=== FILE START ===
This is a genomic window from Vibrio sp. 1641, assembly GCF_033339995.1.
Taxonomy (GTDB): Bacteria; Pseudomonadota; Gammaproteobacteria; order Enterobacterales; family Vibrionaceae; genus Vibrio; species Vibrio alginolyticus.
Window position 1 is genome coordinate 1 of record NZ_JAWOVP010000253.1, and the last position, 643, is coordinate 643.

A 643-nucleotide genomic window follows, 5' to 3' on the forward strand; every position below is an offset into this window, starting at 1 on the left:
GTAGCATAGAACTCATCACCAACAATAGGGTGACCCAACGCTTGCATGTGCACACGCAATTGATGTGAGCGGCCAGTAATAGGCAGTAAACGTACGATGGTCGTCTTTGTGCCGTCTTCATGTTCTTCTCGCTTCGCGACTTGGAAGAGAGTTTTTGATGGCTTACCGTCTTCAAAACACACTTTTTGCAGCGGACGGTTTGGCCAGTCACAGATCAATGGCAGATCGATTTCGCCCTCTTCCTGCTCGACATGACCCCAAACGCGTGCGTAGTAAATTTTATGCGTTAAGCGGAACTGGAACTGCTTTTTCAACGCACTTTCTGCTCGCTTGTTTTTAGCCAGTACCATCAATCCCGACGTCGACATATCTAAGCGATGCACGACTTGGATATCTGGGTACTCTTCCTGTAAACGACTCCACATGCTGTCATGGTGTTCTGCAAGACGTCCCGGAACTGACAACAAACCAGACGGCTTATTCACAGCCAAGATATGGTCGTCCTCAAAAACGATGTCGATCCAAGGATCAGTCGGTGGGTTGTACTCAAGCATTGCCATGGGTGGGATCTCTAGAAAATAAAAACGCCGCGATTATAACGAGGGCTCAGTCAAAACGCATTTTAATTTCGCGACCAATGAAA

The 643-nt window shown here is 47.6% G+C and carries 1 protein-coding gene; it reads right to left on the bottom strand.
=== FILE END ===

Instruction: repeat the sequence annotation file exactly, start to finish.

This is a genomic window from Vibrio sp. 1641, assembly GCF_033339995.1.
Taxonomy (GTDB): Bacteria; Pseudomonadota; Gammaproteobacteria; order Enterobacterales; family Vibrionaceae; genus Vibrio; species Vibrio alginolyticus.
Window position 1 is genome coordinate 1 of record NZ_JAWOVP010000253.1, and the last position, 643, is coordinate 643.

A 643-nucleotide genomic window follows, 5' to 3' on the forward strand; every position below is an offset into this window, starting at 1 on the left:
GTAGCATAGAACTCATCACCAACAATAGGGTGACCCAACGCTTGCATGTGCACACGCAATTGATGTGAGCGGCCAGTAATAGGCAGTAAACGTACGATGGTCGTCTTTGTGCCGTCTTCATGTTCTTCTCGCTTCGCGACTTGGAAGAGAGTTTTTGATGGCTTACCGTCTTCAAAACACACTTTTTGCAGCGGACGGTTTGGCCAGTCACAGATCAATGGCAGATCGATTTCGCCCTCTTCCTGCTCGACATGACCCCAAACGCGTGCGTAGTAAATTTTATGCGTTAAGCGGAACTGGAACTGCTTTTTCAACGCACTTTCTGCTCGCTTGTTTTTAGCCAGTACCATCAATCCCGACGTCGACATATCTAAGCGATGCACGACTTGGATATCTGGGTACTCTTCCTGTAAACGACTCCACATGCTGTCATGGTGTTCTGCAAGACGTCCCGGAACTGACAACAAACCAGACGGCTTATTCACAGCCAAGATATGGTCGTCCTCAAAAACGATGTCGATCCAAGGATCAGTCGGTGGGTTGTACTCAAGCATTGCCATGGGTGGGATCTCTAGAAAATAAAAACGCCGCGATTATAACGAGGGCTCAGTCAAAACGCATTTTAATTTCGCGACCAATGAAA

The 643-nt window shown here is 47.6% G+C and carries 1 protein-coding gene; it reads right to left on the bottom strand.